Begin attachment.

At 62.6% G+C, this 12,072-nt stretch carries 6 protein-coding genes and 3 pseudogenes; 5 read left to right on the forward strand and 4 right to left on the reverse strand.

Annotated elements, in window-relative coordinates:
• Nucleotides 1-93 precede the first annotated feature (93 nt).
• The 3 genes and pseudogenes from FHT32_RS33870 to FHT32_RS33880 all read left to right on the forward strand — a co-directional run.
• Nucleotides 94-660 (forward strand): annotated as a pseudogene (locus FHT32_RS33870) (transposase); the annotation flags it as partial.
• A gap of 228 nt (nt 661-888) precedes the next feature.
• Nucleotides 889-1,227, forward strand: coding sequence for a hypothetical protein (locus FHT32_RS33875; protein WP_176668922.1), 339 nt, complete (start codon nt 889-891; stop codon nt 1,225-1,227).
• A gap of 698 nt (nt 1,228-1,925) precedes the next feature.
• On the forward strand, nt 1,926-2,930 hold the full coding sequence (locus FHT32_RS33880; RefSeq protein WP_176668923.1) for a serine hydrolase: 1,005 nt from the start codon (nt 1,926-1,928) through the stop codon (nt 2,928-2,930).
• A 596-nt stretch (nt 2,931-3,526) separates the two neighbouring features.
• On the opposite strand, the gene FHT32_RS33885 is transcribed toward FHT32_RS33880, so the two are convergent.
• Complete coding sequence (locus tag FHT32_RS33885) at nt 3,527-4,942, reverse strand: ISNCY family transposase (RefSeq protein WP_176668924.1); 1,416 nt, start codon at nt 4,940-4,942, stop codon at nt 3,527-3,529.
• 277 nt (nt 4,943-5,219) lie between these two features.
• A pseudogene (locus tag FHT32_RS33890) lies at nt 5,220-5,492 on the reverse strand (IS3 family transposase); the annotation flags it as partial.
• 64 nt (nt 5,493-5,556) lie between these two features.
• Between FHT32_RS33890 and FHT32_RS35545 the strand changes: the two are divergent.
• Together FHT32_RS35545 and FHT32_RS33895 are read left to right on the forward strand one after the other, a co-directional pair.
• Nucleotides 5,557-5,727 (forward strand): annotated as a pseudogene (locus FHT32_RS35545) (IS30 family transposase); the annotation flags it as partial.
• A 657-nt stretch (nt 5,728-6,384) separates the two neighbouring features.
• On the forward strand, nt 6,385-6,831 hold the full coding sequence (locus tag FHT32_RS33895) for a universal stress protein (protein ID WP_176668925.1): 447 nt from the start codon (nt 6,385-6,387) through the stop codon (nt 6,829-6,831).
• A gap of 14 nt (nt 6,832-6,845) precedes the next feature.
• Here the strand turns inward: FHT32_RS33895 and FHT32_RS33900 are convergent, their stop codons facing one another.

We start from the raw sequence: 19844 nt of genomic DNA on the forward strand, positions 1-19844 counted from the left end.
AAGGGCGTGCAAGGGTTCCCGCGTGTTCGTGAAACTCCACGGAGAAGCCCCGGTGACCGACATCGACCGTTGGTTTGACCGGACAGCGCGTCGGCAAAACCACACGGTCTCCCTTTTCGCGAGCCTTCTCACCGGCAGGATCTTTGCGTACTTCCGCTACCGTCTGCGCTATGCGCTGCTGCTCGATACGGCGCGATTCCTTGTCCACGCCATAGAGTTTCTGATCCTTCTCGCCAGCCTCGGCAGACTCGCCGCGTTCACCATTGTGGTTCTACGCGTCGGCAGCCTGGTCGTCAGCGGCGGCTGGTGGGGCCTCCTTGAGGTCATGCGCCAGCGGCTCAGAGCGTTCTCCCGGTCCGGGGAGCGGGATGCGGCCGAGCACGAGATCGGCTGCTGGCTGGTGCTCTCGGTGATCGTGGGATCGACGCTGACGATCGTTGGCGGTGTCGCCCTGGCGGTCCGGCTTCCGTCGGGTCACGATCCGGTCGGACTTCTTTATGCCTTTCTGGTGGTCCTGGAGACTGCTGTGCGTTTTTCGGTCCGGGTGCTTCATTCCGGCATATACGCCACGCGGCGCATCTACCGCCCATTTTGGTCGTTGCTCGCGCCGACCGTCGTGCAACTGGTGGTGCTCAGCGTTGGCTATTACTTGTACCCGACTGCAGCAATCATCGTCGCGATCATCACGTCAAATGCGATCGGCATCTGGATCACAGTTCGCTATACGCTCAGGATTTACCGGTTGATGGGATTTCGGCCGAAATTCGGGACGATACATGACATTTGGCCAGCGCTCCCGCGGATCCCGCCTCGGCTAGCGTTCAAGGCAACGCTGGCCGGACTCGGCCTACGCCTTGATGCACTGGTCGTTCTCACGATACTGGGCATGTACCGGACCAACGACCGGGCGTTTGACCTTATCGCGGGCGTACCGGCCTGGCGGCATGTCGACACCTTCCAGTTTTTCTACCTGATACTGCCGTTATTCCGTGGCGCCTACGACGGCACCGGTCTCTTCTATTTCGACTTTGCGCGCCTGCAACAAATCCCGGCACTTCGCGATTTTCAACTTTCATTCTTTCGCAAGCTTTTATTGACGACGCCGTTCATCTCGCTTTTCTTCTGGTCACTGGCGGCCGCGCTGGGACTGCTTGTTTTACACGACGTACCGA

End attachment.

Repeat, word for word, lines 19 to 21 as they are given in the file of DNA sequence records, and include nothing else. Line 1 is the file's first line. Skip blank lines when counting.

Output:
• A 657-nt stretch (nt 5,728-6,384) separates the two neighbouring features.
• On the forward strand, nt 6,385-6,831 hold the full coding sequence (locus tag FHT32_RS33895) for a universal stress protein (protein ID WP_176668925.1): 447 nt from the start codon (nt 6,385-6,387) through the stop codon (nt 6,829-6,831).
• A gap of 14 nt (nt 6,832-6,845) precedes the next feature.